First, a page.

A City on Mars Book Summary - A City on Mars Book explained in key points
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A City on Mars summary

Kelly Weinersmith & Zach Weinersmith

Can we settle space, should we settle space, and have we really thought this through?

3.5 (50 ratings)
20 mins
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    A City on Mars
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    Space facts, space myths

    Are you sick and tired of this planet? Well, if you are, you’re not alone. 

    As Earth’s problems mount, escaping to other worlds is becoming an appealing fantasy. Or is it more than just a fantasy? Billionaire-led companies like SpaceX make increasingly lofty promises about imminent large-scale space settlement. Or at the very least, the possibility of zipping to Mars for a weekend getaway. Yet a clear-eyed look at the issue reveals a more down-to-earth reality. 

    For one, many justifications for settling in space rest on shaky myths: that we can escape Earth’s problems and party it up on a blithe new world; or end war by uniting humanity against bug-eyed aliens; or get fabulously wealthy from space gems made of gold-pressed latinum. But most of these arguments have more holes than a block of space cheese. 

    First things first: While falling rocket launch costs have fueled excitement, space remains an incredibly hostile environment for humans. Hostile as in, deadly. If we can’t even get a handle on the ecosystem of our own planet, how are we supposed to terraform a whole new one?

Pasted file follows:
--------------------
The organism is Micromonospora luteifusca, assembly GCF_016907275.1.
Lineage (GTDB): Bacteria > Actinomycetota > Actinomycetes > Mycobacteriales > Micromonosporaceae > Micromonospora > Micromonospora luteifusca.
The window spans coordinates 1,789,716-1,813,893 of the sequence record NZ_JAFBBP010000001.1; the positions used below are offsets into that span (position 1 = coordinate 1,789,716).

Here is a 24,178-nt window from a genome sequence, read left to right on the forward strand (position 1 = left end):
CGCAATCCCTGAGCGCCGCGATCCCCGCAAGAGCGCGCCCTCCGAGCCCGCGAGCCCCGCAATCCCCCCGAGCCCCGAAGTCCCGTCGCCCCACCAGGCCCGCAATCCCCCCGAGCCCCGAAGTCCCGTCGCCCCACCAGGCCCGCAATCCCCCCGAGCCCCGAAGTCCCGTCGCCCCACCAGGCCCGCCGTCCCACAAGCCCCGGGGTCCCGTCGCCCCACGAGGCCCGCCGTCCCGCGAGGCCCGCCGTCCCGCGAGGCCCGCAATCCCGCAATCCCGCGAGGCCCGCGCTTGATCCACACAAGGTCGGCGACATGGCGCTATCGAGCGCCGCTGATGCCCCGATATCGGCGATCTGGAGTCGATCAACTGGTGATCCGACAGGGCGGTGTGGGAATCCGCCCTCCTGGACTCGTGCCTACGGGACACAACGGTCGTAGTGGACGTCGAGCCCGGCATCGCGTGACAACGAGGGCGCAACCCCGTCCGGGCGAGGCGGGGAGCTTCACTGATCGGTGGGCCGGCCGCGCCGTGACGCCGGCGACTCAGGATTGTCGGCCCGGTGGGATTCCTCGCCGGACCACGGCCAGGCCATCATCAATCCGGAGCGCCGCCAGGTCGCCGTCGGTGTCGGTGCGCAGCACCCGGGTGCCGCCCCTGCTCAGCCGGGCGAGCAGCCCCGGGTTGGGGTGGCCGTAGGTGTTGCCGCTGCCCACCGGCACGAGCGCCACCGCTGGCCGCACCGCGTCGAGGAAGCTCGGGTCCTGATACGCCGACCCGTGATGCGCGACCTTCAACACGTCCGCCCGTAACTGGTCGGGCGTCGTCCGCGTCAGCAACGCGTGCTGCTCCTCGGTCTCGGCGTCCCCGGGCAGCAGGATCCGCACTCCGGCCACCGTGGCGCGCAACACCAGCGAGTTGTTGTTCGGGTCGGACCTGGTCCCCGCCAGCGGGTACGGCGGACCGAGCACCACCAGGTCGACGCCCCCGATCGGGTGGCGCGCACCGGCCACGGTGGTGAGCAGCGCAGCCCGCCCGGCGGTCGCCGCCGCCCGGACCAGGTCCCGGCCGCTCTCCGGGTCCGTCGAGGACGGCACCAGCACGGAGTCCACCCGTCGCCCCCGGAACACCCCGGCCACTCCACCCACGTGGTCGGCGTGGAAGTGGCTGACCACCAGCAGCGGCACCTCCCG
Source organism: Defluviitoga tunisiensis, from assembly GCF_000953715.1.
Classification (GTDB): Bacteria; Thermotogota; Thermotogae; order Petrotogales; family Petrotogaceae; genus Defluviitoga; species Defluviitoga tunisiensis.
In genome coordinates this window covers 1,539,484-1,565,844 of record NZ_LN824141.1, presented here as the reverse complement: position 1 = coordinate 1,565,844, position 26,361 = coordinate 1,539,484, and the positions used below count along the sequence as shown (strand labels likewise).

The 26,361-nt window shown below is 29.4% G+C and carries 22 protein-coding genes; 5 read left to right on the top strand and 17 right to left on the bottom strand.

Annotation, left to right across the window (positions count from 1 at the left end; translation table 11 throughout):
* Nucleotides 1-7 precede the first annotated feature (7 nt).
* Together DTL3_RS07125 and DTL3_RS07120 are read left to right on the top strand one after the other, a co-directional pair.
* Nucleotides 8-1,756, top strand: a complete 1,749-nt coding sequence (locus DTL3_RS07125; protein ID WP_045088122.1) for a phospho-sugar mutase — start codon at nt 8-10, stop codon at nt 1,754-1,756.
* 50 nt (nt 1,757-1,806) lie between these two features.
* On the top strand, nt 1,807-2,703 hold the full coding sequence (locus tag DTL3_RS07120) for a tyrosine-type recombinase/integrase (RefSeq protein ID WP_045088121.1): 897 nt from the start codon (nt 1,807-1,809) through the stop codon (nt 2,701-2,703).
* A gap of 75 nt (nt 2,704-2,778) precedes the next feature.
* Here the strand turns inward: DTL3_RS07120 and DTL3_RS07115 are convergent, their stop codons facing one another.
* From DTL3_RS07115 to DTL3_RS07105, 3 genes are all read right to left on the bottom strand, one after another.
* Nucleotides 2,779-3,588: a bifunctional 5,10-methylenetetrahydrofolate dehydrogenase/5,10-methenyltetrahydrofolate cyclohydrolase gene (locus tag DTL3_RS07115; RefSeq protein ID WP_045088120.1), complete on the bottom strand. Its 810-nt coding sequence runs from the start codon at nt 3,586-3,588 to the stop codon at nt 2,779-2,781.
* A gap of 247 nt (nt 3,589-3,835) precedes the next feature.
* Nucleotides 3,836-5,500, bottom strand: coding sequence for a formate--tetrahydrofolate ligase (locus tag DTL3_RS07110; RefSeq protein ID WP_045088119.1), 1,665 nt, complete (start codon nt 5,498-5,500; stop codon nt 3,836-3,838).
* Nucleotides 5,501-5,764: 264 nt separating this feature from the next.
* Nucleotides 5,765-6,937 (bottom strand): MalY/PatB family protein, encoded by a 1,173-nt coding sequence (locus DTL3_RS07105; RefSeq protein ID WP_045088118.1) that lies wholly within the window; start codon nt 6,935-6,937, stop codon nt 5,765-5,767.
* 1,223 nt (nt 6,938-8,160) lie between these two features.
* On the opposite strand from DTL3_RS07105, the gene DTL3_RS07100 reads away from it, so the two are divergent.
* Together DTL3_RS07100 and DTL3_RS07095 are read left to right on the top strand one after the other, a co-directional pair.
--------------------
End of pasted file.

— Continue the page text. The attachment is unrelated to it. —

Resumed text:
Next, the idea that space settlement will end war by providing humanity with more land and resources is equally fraught. Most wars erupt over particular lands, not a generic square meter to call one’s own. And while riches may reduce some discord, they can’t erase the many, many reasons humans like to fight – from religious discord to cultural misunderstandings.

    Which leads us to the idea that some rare space mineral will make us all rich. Well, even if we stumble upon some rare mineral in outer space, our track record on Earth suggests it won’t be equally distributed among space settlers. And if it was, it would probably cease to be rare, quickly losing its value. Aluminum transformed from coveted Victorian treasure into a mundane foil when it became cheap and easy to produce. 

    After evaluating oversold rationales, two fair reasons for space settlement emerge: increasing our species’ resilience against long-term existential threats, and our intrinsic human desire to explore and conquer. 

    But even these reasons require careful governance. Establishing off-world settlements that can sustain themselves without Earth’s support isn’t just prohibitively expensive; it will bring numerous economic, political, physiological, and other complexities that its advocates like to gloss over. 

    For example, SpaceX’s Starlink satellite network briefly claimed in its terms of service that Martian activities were beyond the authority and sovereignty of all Earth-based governments, despite clear international laws and treaties regulating Mars.